1. Bullying: How Parents Can Help

    Bullying: How Parents Can Help

    August 1, 2013

    Posted By: SFM

    What is bullying? You may think it’s isolated and easy to spot. But, you’d probably be surprised to find out that two of out every three teens is physically or verbally harassed every year. To make matters worse, the exponential growth of social networking has provided….

    Help kids understand bullying
    The more kids know about bullying, the easier it will be for them to identify and stand up to it. Talk to your child about how to safely stand up to bullying and how to get help. Encourage your child to talk to a trusted adult if they are being bullied or witness someone else being bullied. The adult may not be able to fully solve the problem, but they can offer comfort, support and advice. Teach your child how to use humor in order to stand up to bullies and urge them to be kind to other kids that are being bullied.

    Keep the lines of communication open
    Even though it doesn’t feel like it sometimes, research shows that children actually do look to parents and caregivers for advice and help on tough decisions. Taking 15 minutes each day to talk to your kids can help reassure them that they can come to you when they have problems. Here are some good conversation starters that can give you insights about possible bullying activities and can help your child express his/her feelings:

    • What was one good thing that happened today? Any bad things?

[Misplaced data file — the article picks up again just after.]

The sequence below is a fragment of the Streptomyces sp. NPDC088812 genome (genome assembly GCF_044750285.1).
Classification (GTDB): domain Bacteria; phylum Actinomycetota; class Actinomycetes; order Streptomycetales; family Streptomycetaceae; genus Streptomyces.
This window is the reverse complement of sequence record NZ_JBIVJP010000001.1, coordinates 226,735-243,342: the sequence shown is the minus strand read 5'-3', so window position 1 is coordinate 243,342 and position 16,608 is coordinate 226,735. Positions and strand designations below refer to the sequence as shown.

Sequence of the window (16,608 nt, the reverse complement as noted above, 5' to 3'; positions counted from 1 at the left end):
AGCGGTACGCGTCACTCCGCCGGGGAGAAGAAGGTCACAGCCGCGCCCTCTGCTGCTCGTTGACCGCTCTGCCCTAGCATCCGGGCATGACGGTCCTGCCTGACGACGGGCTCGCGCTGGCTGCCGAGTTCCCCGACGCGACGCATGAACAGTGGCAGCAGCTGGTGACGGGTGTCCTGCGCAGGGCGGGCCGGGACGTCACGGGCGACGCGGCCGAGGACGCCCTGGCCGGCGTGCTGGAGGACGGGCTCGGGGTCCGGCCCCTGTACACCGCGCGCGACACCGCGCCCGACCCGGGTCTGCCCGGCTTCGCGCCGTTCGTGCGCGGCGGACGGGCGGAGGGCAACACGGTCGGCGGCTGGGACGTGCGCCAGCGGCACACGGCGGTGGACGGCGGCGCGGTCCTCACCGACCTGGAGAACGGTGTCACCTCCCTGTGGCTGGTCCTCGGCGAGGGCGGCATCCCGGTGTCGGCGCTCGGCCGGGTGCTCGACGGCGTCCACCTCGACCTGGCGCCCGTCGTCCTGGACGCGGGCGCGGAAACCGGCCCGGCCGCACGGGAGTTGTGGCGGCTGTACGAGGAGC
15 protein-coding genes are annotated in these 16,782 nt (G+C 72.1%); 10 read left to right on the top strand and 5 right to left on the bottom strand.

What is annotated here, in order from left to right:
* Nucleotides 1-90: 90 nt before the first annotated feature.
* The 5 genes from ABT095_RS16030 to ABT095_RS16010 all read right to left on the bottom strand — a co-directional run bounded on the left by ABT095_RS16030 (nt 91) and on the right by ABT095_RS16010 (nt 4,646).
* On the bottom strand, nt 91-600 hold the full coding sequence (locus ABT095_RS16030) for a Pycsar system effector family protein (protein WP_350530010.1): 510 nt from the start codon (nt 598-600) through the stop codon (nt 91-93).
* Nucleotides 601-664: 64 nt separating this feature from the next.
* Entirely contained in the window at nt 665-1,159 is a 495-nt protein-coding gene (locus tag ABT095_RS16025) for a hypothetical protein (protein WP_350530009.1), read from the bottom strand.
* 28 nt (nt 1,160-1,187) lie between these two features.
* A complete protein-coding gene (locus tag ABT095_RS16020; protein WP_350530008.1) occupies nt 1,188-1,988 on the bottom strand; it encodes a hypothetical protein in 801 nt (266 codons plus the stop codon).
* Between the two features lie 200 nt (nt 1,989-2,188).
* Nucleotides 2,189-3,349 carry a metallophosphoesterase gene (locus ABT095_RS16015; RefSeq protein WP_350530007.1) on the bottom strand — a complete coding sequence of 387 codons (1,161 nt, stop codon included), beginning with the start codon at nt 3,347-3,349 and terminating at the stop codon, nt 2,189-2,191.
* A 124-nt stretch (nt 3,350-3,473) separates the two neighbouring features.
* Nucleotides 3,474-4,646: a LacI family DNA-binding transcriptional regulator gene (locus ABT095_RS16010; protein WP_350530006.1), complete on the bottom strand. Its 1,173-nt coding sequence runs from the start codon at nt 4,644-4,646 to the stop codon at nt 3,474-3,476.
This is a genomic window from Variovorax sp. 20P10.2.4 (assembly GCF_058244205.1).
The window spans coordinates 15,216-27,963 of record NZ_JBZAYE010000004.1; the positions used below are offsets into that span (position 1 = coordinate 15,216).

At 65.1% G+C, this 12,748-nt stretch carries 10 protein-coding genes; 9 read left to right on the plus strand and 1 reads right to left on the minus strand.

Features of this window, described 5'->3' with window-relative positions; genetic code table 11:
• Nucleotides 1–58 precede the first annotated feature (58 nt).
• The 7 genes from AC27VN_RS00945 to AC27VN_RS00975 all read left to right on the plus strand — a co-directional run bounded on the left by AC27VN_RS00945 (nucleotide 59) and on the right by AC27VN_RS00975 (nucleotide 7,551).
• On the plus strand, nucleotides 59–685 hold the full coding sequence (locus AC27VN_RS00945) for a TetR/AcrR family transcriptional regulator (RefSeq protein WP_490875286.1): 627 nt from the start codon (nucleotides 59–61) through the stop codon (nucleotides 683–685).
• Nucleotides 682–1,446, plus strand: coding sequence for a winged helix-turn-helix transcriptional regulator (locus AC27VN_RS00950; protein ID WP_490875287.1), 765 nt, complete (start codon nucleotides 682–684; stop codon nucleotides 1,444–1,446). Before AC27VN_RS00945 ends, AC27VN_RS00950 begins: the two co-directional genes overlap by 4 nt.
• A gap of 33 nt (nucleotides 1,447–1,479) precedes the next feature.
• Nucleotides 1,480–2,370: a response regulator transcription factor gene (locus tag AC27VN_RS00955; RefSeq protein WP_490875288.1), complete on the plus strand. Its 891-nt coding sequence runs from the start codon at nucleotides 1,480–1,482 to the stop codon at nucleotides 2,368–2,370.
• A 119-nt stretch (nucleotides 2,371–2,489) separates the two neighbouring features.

• What is lunch time like at your school? Who do you sit with? What do you talk about?
    • What is it like to ride the school bus?
    • What are you good at? What do you like best about yourself?

    These questions are a good means to indirectly learn if your child is bullying or being bullied, but be sure to find time to talk directly about bullying as well. Encourage your child to talk openly and honestly about bullying and reassure him/her that you are there to help address problems that may arise. You can use the questions below as conversations starters in order to understand how possible bullying situations may be affecting your child.

    • What does “bullying” mean to you?
    • Describe what kids who bully are like. Why do you think people bully?
    • Who are the adults you trust the most when it comes to things like bullying?
    • Have you ever felt scared to go to school because you were afraid of bullying? What ways have you tried to change it?
    • What do you think parents can do to help stop bullying?
    • Have you or your friends left other kids out on purpose? Do you think that was bullying? Why or why not?
    • What do you usually do when you see bullying going on?
    • Do you ever see kids at your school being bullied by other kids? How does it make you feel?
    • Have you ever tried to help someone who is being bullied? What happened? What would you do if it happens again?

    Encourage kids to do what they love
    Do what you can to help kids participate in the activities, interests and hobbies they like. Joining sports teams, school clubs or church groups are great ways for kids to have fun and meet other kids that share the same interests. They’ll build confidence and friendships that will help protect them from bullying.

    Be a role model for your child
    Kids learn from adults, and they are constantly watching. If you treat others with kindness and respect, you are showing them that bullying is not acceptable. Even if it seems like kids are not paying attention, they watch adults to see how they handle conflict with others, and how they treat friends, coworkers and relatives.

    For more information about bullying and tips for talking to your kids, visit stopbullying.org.

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